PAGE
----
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'We need to stop talking about the future of the series - it's there, it's happening' - McMahon

The Dublin star believes they have got the balance right between physicality and skill.

 McMahon and (left) Bernard Brogan celebrate.
McMahon and (left) Bernard Brogan celebrate.
Image: Ryan Byrne/INPHO

DUBLIN AND IRELAND defender Philly McMahon believes the International Rules series is here to stay and has called on critics to stop talking it down.

The AllStar corner-back, who picked up a third All-Ireland winners’ medal in September, made his Ireland debut in Saturday’s four-point win over Australia at Croke Park.

The entertaining test drew almost 40,000 and after a positive outing in Perth in 2014, it is likely that the series will now be returned to a two-test format next year with one of those possibly in New York.

McMahon agreed that things are looking good for the once wobbling hybrid code and called on those who keep talking about it as a struggling concept to desist.

“I think we need to stop talking about the future of the series – it’s there, it’s happening,” said McMahon. “There was a good crowd this year and, as you can see, down in Australia there was a decent crowd at the game played there. So it’s starting to build back up.

“I suppose previous tests were a bit more physical. Now they’re getting more skilful and with the Aussies getting more skilful, the physical side of their game has changed to the technical side of it.

But that’s a good spectacle and the physicality is still there, the aggression is still there. It’s definitely not crossing the line like it used to.”

Ironically, it was the aggression shown by individual Irish players towards each other during this year’s Championship that threatened to affect the international group’s preparations.

Dublin’s Diarmuid Connolly infamously struck out at Mayo’s Lee Keegan during their drawn All-Ireland semi-final tie, leading to a red card that was rescinded.

In that same game, McMahon was accused of head-butting Aidan O’Shea though all four worked in harmony at the weekend while on green duty.

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Bernard Brogan, Philly McMahon, Paul Cribbin and Eoin Cadogan celebrate with The Cormac McAnallen Cup Bernard Brogan, Philly McMahon, Paul Cribbin and Eoin Cadogan with the Cormac McAnallen Cup. Source: Ryan Byrne/INPHO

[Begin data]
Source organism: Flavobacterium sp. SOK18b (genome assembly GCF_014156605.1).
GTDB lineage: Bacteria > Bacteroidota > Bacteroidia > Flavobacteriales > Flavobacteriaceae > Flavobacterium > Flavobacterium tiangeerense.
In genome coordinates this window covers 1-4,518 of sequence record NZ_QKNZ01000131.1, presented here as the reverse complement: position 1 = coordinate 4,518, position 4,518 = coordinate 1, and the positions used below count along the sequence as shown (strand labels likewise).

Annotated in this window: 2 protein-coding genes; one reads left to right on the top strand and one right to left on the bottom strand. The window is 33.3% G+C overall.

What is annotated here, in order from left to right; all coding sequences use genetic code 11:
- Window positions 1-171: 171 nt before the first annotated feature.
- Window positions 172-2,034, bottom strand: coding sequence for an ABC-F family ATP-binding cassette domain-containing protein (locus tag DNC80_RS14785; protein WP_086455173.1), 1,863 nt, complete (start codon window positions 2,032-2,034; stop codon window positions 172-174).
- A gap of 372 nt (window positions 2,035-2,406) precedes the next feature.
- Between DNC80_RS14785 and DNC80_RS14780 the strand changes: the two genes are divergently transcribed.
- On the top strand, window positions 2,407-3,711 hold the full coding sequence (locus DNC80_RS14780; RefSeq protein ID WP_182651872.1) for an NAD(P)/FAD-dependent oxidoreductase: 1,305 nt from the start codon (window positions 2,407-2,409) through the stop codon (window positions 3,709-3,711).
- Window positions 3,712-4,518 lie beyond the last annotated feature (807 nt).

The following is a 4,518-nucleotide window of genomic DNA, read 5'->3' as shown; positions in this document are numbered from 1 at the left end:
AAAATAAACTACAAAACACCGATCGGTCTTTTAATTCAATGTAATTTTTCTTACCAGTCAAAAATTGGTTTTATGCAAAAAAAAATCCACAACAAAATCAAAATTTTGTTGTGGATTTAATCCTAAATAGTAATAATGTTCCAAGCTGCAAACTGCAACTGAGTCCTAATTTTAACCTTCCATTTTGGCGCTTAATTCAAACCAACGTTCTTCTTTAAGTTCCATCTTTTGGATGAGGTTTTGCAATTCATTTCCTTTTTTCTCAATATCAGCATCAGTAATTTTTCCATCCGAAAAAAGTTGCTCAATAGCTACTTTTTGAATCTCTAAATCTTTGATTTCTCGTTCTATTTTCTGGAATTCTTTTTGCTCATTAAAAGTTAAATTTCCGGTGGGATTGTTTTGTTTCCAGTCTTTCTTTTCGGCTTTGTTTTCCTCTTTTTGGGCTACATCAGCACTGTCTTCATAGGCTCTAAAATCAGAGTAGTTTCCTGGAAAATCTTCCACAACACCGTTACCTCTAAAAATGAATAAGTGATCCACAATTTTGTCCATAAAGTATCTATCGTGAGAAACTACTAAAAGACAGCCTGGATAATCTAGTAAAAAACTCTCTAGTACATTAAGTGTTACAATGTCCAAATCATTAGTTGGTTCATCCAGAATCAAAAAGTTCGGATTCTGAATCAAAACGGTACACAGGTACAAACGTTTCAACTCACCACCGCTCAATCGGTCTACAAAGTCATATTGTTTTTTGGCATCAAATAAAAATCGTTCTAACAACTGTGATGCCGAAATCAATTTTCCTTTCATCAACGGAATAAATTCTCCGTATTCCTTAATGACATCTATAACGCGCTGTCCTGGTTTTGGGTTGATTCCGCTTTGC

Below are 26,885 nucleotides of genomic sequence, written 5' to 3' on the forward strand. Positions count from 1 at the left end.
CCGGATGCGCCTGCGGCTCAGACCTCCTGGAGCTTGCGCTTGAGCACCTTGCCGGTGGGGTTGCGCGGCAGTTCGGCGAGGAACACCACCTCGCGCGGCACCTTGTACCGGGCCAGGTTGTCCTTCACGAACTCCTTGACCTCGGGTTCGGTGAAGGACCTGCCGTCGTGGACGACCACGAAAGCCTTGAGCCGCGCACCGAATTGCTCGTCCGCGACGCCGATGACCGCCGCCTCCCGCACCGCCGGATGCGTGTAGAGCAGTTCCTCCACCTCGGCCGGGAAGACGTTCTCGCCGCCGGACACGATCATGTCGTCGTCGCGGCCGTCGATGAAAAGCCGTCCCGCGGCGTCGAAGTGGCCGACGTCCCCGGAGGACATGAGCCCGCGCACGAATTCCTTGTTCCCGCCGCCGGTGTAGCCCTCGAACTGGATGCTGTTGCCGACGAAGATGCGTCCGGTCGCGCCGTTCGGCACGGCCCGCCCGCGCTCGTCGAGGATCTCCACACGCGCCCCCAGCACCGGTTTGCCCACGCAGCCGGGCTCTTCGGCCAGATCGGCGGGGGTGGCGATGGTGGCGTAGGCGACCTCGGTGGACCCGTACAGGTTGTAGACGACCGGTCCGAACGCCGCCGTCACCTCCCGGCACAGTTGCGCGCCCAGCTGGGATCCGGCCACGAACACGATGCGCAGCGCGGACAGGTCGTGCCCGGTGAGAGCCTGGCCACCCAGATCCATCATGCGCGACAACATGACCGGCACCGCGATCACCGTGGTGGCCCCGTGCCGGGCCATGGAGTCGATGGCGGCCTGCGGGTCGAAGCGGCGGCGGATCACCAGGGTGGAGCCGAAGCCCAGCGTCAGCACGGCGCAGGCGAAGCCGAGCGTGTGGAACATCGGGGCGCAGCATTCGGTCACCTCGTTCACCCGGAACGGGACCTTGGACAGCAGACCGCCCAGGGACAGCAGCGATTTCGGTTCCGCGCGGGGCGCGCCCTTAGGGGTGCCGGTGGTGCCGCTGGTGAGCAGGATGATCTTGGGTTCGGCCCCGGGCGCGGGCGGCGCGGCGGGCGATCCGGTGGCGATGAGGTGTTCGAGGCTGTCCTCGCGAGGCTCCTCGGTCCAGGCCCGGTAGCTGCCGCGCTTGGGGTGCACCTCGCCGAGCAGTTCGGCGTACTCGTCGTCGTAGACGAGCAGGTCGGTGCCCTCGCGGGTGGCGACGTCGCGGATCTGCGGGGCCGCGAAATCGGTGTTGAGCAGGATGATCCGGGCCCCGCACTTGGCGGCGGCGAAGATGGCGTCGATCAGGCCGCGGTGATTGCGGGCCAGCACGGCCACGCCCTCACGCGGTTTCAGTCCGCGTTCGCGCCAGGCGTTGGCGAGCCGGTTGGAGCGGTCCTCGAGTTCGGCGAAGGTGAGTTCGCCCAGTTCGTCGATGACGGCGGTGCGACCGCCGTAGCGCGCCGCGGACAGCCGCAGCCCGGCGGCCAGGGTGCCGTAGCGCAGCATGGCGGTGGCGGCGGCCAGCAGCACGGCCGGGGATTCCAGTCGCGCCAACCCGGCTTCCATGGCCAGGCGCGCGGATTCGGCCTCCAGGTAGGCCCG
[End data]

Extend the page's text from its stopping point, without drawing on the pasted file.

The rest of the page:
No-nonsense 28-year-old McMahon said that, for him at least, it was easy to park those issues.

“Look, I’m the type of player that if I commit to a team, I commit to the jersey that I put on,” said Player of the Year nominee McMahon.

“So if it’s for Ballmun, if it’s for Dublin, if it’s for Leinster or if it’s for Ireland, you put your grievance behind you, you battle with each other.

“And especially when you’re playing a physical sport like International Rules, you really need to be able to rely on each other. You need to have that support of the players around you.

“I think we’ve bonded a lot in the last 12 weeks and that showed in the result that we eventually got.”

McMahon spoke of how Ireland capitalised on the high defensive line utilised by Australia in the test, leaving significant space for Bernard Brogan, Conor McManus and Aidan O’Shea to exploit, firing 45 points between them.

“We didn’t know they were going to play like that but as soon as we saw the lads in space in behind, we went for it,” said McMahon. “The joy we got from Bernard inside and Conor McManus and Aidan as well was huge.

So we banged the ball in long and got joy out of that. I think then they started pushing the ‘keeper out a little bit. But yeah, that tactic worked for us and that’s how we got our scores on the board.”

The win capped a huge season for McMahon who played a central role in Dublin’s third All-Ireland title success in five seasons. There’s some down time on the horizon now with a team holiday to Thailand planned.

“We’re going on the holiday next week so to win with Ireland was the icing on the cake, for me,” said McMahon.

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Paul Keane

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